This is not being done in any other state in the country except at Logan international in Boston, (same thing there) but even at O'Hare in Illinois, if you come in from another state and meet FAA guidelines, they feel you are covered by FOPA and off you go a happy camper.

    Reminder to Travelers of Requirements for Transporting Firearms, Firearm Parts and Ammunition on Commercial Aircraft

    1. Passengers are prohibited from carrying firearms, firearm parts and ammunition. Federal regulations administered by the Transportation Security Administration (TSA) prohibit the carriage of firearms and guns, as well as parts of firearms and guns (such as magazines or clips, bolts, firing pins, and other components), in the traveler's possession or in carry-on luggage on commercial aircraft. Ammunition also is NOT allowed as a carry-on item. Carrying even a single round of ammunition through airport security checkpoints is a violation of regulations. TSA regulations are strictly enforced. Violations can result in criminal prosecution and imposition of civil penalties of up to 10.000 per violation.

    2. Checked baggage requirements for transporting firearms and ammunition. All persons carrying firearms and ammunition in checked baggage, including Law Enforcement Officers, must comply with the provisions of 49 CFR § 1540.111. Following is a summary of key requirements of this section and other regulatory provisions.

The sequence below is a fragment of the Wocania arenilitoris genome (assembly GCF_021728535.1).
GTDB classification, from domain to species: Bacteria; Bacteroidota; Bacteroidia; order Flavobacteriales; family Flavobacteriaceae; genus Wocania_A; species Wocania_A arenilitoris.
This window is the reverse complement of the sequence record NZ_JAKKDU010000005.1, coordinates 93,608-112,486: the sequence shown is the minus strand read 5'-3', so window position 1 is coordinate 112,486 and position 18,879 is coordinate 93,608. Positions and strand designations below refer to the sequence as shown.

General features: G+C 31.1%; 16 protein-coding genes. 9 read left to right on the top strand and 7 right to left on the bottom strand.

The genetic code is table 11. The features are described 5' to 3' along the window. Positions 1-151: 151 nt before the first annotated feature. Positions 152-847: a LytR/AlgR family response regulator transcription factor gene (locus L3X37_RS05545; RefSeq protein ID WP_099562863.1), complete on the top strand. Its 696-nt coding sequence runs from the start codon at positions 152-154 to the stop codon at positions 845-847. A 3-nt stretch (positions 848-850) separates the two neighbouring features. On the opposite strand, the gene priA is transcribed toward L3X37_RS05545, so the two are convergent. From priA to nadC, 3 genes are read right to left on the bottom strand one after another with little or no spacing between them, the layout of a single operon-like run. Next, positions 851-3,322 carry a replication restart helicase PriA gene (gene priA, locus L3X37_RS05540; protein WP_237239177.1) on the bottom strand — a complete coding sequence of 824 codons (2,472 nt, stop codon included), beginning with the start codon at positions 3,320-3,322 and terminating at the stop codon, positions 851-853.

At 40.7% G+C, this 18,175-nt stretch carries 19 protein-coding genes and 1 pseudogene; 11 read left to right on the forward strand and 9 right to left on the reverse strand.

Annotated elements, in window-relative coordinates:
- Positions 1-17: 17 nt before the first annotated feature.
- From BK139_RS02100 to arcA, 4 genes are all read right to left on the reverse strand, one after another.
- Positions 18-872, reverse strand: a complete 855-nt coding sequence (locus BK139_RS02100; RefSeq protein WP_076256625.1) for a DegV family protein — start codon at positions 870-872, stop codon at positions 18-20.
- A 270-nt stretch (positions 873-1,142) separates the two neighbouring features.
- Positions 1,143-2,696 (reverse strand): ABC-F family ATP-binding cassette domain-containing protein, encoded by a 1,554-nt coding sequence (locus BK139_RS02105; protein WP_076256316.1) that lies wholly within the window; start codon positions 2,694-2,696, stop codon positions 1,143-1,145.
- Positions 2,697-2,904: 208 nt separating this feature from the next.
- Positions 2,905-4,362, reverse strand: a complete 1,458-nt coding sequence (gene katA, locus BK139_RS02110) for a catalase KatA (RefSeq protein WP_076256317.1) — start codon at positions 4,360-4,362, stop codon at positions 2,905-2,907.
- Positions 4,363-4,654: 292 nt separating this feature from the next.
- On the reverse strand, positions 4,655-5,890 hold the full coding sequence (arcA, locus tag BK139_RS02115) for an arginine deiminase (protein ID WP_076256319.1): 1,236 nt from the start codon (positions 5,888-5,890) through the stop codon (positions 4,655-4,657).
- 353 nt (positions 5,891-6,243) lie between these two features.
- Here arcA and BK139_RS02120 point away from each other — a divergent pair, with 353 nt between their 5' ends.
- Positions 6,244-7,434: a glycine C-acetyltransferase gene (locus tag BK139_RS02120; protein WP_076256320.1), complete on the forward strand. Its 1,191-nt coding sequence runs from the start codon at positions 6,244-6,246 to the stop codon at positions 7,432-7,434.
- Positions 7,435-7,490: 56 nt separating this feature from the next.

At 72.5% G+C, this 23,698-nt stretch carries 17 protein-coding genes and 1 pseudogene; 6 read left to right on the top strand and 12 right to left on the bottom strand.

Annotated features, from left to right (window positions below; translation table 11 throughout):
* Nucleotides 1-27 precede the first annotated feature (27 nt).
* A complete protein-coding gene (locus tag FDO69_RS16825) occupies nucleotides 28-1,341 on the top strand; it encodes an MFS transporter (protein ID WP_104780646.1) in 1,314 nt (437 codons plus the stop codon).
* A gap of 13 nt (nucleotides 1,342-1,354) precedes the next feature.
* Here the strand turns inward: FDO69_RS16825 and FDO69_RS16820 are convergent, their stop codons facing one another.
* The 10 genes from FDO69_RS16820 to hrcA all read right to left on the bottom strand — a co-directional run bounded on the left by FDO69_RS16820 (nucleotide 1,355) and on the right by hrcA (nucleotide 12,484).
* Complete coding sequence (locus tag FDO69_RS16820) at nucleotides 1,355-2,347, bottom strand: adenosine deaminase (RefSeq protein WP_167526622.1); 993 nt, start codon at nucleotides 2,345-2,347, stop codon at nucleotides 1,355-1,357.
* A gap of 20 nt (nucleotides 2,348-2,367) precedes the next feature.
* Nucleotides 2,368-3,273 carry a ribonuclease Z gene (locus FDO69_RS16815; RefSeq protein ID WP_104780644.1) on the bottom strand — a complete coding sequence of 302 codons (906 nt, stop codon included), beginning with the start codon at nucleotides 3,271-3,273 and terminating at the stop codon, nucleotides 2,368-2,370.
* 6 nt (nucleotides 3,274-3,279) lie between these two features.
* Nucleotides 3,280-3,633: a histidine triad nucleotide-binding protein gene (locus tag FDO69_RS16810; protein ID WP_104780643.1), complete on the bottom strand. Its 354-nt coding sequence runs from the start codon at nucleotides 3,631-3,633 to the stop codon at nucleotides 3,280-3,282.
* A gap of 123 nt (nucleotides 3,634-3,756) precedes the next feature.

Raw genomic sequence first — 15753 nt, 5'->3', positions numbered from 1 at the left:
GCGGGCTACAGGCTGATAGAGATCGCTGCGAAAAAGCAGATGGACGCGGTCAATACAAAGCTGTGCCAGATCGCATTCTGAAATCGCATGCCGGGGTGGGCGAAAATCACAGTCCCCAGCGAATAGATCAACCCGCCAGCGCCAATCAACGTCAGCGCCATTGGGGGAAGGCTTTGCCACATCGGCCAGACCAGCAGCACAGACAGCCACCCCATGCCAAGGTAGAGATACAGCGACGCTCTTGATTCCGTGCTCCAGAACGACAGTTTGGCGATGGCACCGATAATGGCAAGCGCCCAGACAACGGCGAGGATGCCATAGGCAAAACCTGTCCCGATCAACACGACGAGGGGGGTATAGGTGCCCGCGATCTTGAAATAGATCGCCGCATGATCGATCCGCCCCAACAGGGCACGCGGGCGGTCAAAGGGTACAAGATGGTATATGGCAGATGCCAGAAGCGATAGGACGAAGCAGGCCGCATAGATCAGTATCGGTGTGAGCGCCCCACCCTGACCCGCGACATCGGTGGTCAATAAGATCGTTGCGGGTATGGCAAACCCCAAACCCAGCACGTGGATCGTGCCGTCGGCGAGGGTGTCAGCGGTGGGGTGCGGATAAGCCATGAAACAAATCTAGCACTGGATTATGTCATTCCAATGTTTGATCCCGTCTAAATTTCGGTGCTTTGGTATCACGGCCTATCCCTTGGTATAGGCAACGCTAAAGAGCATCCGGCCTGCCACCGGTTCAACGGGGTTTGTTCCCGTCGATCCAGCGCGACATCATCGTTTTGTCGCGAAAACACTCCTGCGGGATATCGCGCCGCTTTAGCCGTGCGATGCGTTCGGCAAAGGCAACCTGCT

* All firearms must be declared to the air carrier during the ticket counter check-in process. Travelers with firearms should check-in at the ticket counter and not use electronic check-in (e.g., kiosks or the Internet).
    * All declared firearms must be unloaded and transported in a locked hard-sided container. Travelers are advised to place all firearm parts in a locked hard-sided container to avoid violations.
    * Access to the declared firearm must be restricted, with only the passenger possessing the container combination or key to the lock. In the event TSA must open the container for inspection, it is preferred that the passenger turn over the key or combination to the screener.
    * Any ammunition transported must be placed in checked baggage and securely packed in fiber (such as cardboard), wood or metal boxes or other packaging specifically designed to carry small amounts of ammunition. firearm magazines/clips do not satisfy the packaging requirement unless they provide a complete and secure enclosure of the ammunition (e.g., by securely covering the exposed portions of the magazine or by securely placing the magazine in a pouch, holder, holster or lanyard). The ammunition may also be located in the same hard-sided case as the firearm as long as it is properly packed as described here.